The publication had the rarest of chances and of course, a bit of luck, to have the honor of reading from Mrs. Jane Bingley excerpt at her house near Longbourn. We have come to speak with the former Ms. Bennet about her mother, who sadly passed away five years ago after a period of ill health. After being supplied by a generous amount of tea and sweets, Mrs. Jane Bingley was more than accommodating. She had welcomed us graciously into her home and had agreed a few weeks before to conduct this interview. Clearly, there were some unresolved issues before their mother’s death. I asked whether there were some specific issue.
Yes, the whole affair was a fiasco. Men came strolling down our lawn, some high-society people, right old snobs by the way, and of course my mother, who I daresay was in the middle of it all. Indeed, it was quite a fiasco for the Bennet family. Miss Jane Bennet-Bingley was the eldest of five children of the Bennet family. Their mother, as she narrates, was highly-obsessed with the idea of accomplishing her self-sworn duty to see all her daughters to get married. She used to send my sisters and me to social gatherings, and such. It was the popular thing to do back then and consequently became a symbol of social stature.
We were just middle-class, or more appropriately, preferred to linger between in the middle with menial social associations. This proved to be a factor toward their marriages which, by some sort of instances, was provoked by a high-class society member: the late Lady Catherine. She was arrogant, just like any aristocrat back then. She especially gave my sister, Lizzy (Elizabeth) a hard time since her husband was a nephew of hers. She did not want some sort of low-class society girl with his well-bred nephew. But then, the way things turned out surprised everybody, including me.
About my mother’s personality (with expression of momentary soft happiness), I did not hate nor despise my mother. My father would probably scorn at the thought, but then again, my father talked little. He cared for us and for the family very much but he would just sit sometimes in his study and let our mother do all the talking. Mrs. Bennet was a woman of mean understanding, little information, and uncertain temper. When she was discontented, she fancied herself nervously. The business of her life was to get her daughters married; its solace was visiting and news (Austen). Mrs.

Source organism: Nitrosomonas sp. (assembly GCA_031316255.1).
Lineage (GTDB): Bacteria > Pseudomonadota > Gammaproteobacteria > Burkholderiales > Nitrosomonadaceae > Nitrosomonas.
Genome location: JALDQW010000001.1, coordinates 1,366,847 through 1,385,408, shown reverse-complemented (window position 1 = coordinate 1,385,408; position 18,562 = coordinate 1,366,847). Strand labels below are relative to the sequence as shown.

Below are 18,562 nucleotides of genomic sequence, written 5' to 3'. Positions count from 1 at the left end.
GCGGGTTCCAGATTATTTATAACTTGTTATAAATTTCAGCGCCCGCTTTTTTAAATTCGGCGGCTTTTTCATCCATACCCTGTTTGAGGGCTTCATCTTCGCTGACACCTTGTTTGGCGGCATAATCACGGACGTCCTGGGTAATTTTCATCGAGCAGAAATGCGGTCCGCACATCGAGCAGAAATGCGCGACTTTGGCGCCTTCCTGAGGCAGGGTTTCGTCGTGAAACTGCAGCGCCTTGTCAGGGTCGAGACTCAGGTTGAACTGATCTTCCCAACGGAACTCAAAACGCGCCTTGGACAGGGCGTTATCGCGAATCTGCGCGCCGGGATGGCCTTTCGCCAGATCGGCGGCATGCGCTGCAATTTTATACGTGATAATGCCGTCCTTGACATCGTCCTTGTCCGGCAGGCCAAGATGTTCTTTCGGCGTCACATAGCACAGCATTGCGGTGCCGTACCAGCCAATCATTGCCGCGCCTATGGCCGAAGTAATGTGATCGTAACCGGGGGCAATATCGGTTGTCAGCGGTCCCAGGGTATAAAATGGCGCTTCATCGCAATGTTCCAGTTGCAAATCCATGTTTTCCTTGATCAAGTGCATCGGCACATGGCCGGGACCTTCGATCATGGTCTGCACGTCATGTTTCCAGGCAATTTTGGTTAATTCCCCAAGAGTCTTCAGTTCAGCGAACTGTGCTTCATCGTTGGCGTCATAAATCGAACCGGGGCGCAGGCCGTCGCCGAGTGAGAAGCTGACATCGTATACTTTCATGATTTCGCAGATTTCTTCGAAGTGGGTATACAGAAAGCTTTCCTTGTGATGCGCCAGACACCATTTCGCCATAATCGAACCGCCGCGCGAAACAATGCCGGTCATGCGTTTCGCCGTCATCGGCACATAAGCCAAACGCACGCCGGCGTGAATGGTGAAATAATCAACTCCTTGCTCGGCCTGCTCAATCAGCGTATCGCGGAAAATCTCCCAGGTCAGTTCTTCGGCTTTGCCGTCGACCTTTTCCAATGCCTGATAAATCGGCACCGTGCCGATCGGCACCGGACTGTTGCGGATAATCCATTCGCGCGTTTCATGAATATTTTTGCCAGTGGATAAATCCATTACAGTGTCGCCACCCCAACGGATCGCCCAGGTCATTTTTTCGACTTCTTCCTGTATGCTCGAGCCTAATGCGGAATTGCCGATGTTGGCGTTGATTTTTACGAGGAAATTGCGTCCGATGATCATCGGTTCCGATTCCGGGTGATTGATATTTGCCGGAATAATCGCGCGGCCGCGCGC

Bennet’s proudest moment would be the marriage of her two daughters, Jane and Elizabeth, to both respectable and hard-working men. We had our own marriage. My mother did not have any part of it; though I like to think that she did try to impress upon everybody else that she did have a part of it “on our marriage”. She was always fussy, kind to people, especially our husbands. She tried everything to put us in our good name, just to get married. Indeed, the social status during Mrs. Bingley’s time was centered on the idea that women had only one goal in their lives—that is, to get married.
Quite ludicrous actually; in changing times, the status of women have elevated to a more distinguished level. But my mother, if she were alive today, would not understand that. Mrs. Bingley, according to their narration, lived for the purpose of seeing her daughters married without any preamble or consideration for their feelings. Her obsession for marriage blinded her real nature. She was a good mother though; she never failed to uphold her duty as my father’s wife or our mother. I was indeed surprised that my father did not react in such a way that he was displeased with my mother’s behavior back then.
But I suppose it was really just her nature to be so. To summarily put forward a remark, I did not like the way my mother handled our affairs when she was still alive. She often embarrassed us and the family with her superfluous attempts of raising the name of the family even though it wasn’t needed. She was much concerned with the way we compose ourselves that she had started to ignore her own behavior. She acted like most mothers would do, though in a different case. And if she did not do what she did, I might still be single anyway. We loved her and we still do.
Austen, J. (1995). Pride and Prejudice.